- 3 mins
How Moshi Uses Music to Support Transitions in the Classroom
A social story is an incredible way to shape a conversation around your child’s most pressing needs or anxieties and support them through transitions. Similar to a storybook, a social story presents ideas and themes to your child in a meaningful way. Unlike a regular book, however, a social story is personalized. It refers to your child by name and may include photos or drawings of them. For example, as an early childhood teacher I have used photographs of the children within our daily schedule. This helped to provide visuals for major transitions, such as lunch to nap. Although social stories were originally developed as a tool to support children with Autism Spectrum Disorder, all children may benefit from an illustrated breakdown of a new or challenging process. For instance, riding the school bus for the first time.
Social stories can be reinforced and referenced throughout the day. At the beginning of the year, social stories provide students with an understanding of what to expect. For students experiencing separation anxiety, a story using transitional words, including “first, “next,” and “then,” can provide the child with a sense of order.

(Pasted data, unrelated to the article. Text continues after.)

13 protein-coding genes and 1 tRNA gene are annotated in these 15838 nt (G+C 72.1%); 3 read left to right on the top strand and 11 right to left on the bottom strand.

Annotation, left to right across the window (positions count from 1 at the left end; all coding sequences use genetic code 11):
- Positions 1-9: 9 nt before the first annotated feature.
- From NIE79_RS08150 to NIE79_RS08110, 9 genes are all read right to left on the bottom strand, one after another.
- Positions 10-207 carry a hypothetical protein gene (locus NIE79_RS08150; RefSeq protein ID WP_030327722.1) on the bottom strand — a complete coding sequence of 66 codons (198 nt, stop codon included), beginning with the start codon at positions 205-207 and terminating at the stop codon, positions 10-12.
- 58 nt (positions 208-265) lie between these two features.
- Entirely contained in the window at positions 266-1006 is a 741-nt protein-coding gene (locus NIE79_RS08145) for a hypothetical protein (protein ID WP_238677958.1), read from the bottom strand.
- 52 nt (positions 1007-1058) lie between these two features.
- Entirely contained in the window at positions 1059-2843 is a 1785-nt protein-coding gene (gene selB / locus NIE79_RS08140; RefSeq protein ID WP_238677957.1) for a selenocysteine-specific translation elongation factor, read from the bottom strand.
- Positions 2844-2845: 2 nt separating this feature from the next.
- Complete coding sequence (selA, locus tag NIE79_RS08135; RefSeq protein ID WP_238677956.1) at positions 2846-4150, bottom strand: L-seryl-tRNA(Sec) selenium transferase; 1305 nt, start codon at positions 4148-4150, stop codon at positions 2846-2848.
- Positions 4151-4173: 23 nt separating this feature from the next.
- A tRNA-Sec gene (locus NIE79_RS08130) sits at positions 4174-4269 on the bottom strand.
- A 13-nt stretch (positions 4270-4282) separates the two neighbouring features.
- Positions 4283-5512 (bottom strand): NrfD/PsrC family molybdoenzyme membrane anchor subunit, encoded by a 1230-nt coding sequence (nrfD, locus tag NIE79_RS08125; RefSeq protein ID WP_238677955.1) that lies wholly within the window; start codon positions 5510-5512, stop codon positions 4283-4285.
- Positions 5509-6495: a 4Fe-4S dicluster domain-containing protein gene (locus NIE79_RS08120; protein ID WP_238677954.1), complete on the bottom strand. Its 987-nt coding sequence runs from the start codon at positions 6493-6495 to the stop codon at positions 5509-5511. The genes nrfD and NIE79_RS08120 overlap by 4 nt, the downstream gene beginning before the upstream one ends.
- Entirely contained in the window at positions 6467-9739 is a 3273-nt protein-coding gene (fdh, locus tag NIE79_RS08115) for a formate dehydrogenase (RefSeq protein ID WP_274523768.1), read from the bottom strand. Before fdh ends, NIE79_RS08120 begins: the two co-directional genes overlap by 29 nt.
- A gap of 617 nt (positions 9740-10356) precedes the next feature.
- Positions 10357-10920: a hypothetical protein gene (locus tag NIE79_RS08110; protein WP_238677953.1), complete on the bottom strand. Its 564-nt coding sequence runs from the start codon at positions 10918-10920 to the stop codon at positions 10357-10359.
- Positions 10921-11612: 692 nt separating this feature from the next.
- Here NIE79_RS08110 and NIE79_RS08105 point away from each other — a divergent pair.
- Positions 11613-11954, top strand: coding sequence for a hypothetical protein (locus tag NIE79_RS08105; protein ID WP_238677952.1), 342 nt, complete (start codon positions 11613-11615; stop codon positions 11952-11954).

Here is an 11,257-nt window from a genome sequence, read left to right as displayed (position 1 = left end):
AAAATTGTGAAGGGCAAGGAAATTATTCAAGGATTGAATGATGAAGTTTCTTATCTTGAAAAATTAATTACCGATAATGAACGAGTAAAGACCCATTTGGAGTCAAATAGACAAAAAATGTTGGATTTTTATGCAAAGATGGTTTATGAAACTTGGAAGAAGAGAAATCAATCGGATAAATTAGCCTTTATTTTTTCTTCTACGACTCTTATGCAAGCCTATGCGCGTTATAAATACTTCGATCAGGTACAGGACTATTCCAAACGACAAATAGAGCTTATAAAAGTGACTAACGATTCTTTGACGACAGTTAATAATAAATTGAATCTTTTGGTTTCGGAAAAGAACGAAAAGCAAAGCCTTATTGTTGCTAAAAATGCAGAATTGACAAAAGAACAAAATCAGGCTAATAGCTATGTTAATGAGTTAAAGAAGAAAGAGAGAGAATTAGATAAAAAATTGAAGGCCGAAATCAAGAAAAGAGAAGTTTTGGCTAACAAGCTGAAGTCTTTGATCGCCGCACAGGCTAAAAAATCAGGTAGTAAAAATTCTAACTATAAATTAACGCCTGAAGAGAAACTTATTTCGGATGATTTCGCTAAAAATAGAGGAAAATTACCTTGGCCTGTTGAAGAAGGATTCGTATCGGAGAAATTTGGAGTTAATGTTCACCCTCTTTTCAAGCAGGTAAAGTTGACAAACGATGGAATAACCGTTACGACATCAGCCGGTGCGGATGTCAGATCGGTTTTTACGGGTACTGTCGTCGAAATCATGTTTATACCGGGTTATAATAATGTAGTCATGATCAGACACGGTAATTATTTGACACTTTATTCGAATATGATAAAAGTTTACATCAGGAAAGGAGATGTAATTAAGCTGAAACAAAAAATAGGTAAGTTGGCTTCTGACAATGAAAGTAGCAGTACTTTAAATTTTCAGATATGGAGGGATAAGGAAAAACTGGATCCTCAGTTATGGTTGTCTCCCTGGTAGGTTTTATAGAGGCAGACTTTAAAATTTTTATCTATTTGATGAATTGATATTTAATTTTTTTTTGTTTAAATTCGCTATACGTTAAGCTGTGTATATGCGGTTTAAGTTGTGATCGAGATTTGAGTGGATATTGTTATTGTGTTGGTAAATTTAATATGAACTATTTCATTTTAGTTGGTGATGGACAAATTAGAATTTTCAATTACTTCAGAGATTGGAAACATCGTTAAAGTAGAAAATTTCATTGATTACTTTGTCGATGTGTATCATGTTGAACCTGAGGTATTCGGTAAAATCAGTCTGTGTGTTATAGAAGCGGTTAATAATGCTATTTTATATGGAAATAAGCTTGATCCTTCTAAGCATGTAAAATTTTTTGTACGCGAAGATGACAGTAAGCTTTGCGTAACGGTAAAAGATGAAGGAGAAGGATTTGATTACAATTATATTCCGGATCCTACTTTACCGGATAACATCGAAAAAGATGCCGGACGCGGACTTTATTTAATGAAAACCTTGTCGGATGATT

To create a teaching story for your child, focus on one specific worry they are having at the moment. When you have a conversation about this specific fear with your child, provide a safe and calm space to allow them to unpack their worries and build up their anxiety toolkit. Listen carefully without assumptions, as the details of their worry or fear may not be what you expect. Following the conversation, use drawing materials to outline an experience from start to finish.
This Moshi Moment can help you support your child through an anxious transition and major change to their routine. Listen to the track first, and as you listen consider the takeaways you have as a caregiver. How do these takeaways support you in creating a social story for your child? After listening to the track, bring your attention to the fear or worry your child shares. You can use the conversation guide and activity for The Art of Being Apart to develop a social story and other strategies for when you and your child are separated or facing a significant change.